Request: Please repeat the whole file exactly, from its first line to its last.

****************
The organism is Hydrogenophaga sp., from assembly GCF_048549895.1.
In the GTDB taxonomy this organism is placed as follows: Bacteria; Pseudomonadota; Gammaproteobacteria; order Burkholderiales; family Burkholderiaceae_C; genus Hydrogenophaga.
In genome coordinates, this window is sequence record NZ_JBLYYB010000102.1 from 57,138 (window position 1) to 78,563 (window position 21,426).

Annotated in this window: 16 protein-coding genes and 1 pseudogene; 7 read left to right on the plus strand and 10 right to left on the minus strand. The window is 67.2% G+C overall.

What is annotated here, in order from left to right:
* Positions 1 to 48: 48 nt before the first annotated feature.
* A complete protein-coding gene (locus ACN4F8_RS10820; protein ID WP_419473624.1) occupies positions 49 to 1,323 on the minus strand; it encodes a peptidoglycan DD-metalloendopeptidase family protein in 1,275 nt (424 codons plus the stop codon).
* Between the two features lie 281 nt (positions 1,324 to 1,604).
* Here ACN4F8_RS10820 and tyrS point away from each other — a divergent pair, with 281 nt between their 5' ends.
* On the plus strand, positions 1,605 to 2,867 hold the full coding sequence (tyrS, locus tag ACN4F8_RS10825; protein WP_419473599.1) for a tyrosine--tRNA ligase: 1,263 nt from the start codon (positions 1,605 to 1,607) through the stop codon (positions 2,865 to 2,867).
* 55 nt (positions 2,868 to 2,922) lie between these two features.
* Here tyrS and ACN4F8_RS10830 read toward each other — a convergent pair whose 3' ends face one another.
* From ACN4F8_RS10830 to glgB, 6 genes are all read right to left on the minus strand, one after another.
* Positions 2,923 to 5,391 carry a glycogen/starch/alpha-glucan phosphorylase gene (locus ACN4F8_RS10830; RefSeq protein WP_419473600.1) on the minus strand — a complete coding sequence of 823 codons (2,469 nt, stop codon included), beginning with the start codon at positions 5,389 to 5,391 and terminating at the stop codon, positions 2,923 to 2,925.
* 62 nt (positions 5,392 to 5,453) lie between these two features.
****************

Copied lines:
The organism is Hydrogenophaga sp., from assembly GCF_048549895.1.
In the GTDB taxonomy this organism is placed as follows: Bacteria; Pseudomonadota; Gammaproteobacteria; order Burkholderiales; family Burkholderiaceae_C; genus Hydrogenophaga.
In genome coordinates, this window is sequence record NZ_JBLYYB010000102.1 from 57,138 (window position 1) to 78,563 (window position 21,426).

Annotated in this window: 16 protein-coding genes and 1 pseudogene; 7 read left to right on the plus strand and 10 right to left on the minus strand. The window is 67.2% G+C overall.

What is annotated here, in order from left to right:
* Positions 1 to 48: 48 nt before the first annotated feature.
* A complete protein-coding gene (locus ACN4F8_RS10820; protein ID WP_419473624.1) occupies positions 49 to 1,323 on the minus strand; it encodes a peptidoglycan DD-metalloendopeptidase family protein in 1,275 nt (424 codons plus the stop codon).
* Between the two features lie 281 nt (positions 1,324 to 1,604).
* Here ACN4F8_RS10820 and tyrS point away from each other — a divergent pair, with 281 nt between their 5' ends.
* On the plus strand, positions 1,605 to 2,867 hold the full coding sequence (tyrS, locus tag ACN4F8_RS10825; protein WP_419473599.1) for a tyrosine--tRNA ligase: 1,263 nt from the start codon (positions 1,605 to 1,607) through the stop codon (positions 2,865 to 2,867).
* 55 nt (positions 2,868 to 2,922) lie between these two features.
* Here tyrS and ACN4F8_RS10830 read toward each other — a convergent pair whose 3' ends face one another.
* From ACN4F8_RS10830 to glgB, 6 genes are all read right to left on the minus strand, one after another.
* Positions 2,923 to 5,391 carry a glycogen/starch/alpha-glucan phosphorylase gene (locus ACN4F8_RS10830; RefSeq protein WP_419473600.1) on the minus strand — a complete coding sequence of 823 codons (2,469 nt, stop codon included), beginning with the start codon at positions 5,389 to 5,391 and terminating at the stop codon, positions 2,923 to 2,925.
* 62 nt (positions 5,392 to 5,453) lie between these two features.